Greece’s Creditors Dispute on Greek Bailout, While Germans Speak of Fresh Debt Restructuring

Posted by in Economy

Greece’s economy, debts, loans and inability to take the problems under control spark fierce discussions not only among the locals like taxpayers and tax-evaders, unionists and unemployed, employees and pensioners, representatives of political parties. Equally involved in the dispute are the country’s international and European creditors, taxpayers around Europe and economists. However Greece’s lenders seem to agree that the country has ot remain in the euro zone. But at what cost for its creditor?  

Wall Street Journals: Fight Looms on Greek Bailout

Creditors Must Negotiate Who Will Sacrifice to Save Athens From Bankruptcy, as Shortfall Worsens

A confrontation is brewing among Greece’s international creditors over who will provide the financing needed to keep the country afloat.

A report by international inspectors, due in October, will state how big the funding shortfall is in Greece’s bailout program, but European officials say the deficit is far too big for Greece to close on its own.

That means the International Monetary Fund, the European Central Bank, and euro-zone governments such as Germany will have to negotiate over which of them will make painful concessions to ease Greece’s debt-service burden. That is intended to avoid a Greek bankruptcy that could force the country out of the euro and reignite financial panic across the currency bloc.

All sides, including Athens, are determined to keep Greece in the euro, officials say—they just don’t know how yet (Full Article: WSJ)
 
At the same time, Germans have doubt on the adequacy of the current aid package to Greece. According to German daily Handelsblatt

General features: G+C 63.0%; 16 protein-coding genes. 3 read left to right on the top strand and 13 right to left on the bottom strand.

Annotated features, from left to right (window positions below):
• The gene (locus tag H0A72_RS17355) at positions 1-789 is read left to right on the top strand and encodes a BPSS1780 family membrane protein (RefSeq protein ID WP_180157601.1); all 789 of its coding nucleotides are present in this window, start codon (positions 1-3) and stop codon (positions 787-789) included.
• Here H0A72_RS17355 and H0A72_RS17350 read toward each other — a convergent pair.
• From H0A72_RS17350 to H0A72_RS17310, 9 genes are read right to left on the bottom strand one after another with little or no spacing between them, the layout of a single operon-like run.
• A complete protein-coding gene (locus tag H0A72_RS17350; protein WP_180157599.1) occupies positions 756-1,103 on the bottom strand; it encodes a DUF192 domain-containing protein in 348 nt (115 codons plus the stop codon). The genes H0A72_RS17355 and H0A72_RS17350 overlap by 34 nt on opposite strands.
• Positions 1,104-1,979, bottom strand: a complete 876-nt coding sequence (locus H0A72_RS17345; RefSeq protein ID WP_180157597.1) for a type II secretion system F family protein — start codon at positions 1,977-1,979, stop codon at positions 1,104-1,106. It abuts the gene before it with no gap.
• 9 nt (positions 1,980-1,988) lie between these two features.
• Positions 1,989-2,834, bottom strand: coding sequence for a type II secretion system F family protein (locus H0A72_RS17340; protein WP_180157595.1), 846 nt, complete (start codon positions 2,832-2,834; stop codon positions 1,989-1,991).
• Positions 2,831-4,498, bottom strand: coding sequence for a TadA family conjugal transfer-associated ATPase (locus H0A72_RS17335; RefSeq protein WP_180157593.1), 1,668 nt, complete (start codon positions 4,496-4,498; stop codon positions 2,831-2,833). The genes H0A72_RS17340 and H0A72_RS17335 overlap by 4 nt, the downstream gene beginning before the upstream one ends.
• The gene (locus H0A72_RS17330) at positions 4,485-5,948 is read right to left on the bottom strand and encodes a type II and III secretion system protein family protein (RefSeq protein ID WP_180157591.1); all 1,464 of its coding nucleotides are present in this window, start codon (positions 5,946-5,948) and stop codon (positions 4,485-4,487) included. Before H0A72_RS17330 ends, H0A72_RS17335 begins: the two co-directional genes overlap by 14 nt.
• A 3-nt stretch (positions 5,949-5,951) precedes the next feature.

“The finance industry doubts the adequacy of the current aid package for Greece and the reforms and savings required in order to bring the country back to track. Commerzbank-chief Blessing does not think so, something he made clear during a conference. He holds a renewed waiver from the side of creditors, including the government funder, for possible.
 
Daily “Financial Times Deutschland” reported that the focus of considerations for a second cut [debt restructure/”haircut”] was on the bilateral loans to Greece from the first bailout (May 2010-end 2011). A volume of 53 billion euro. the IMF was pushing for a debt restructuring of public funding. But neither the IMF nor the ECB would participate: The IMF insisted on its status as primary donor, the ECB argued that a debt remission would be direct government financing.” (Handelsblatt)
 PS If one adds the recent scenarios about a third bailout, all I can say is “Three bailouts, two debt restructurings: Still wondering why this did not happened in May 2012.”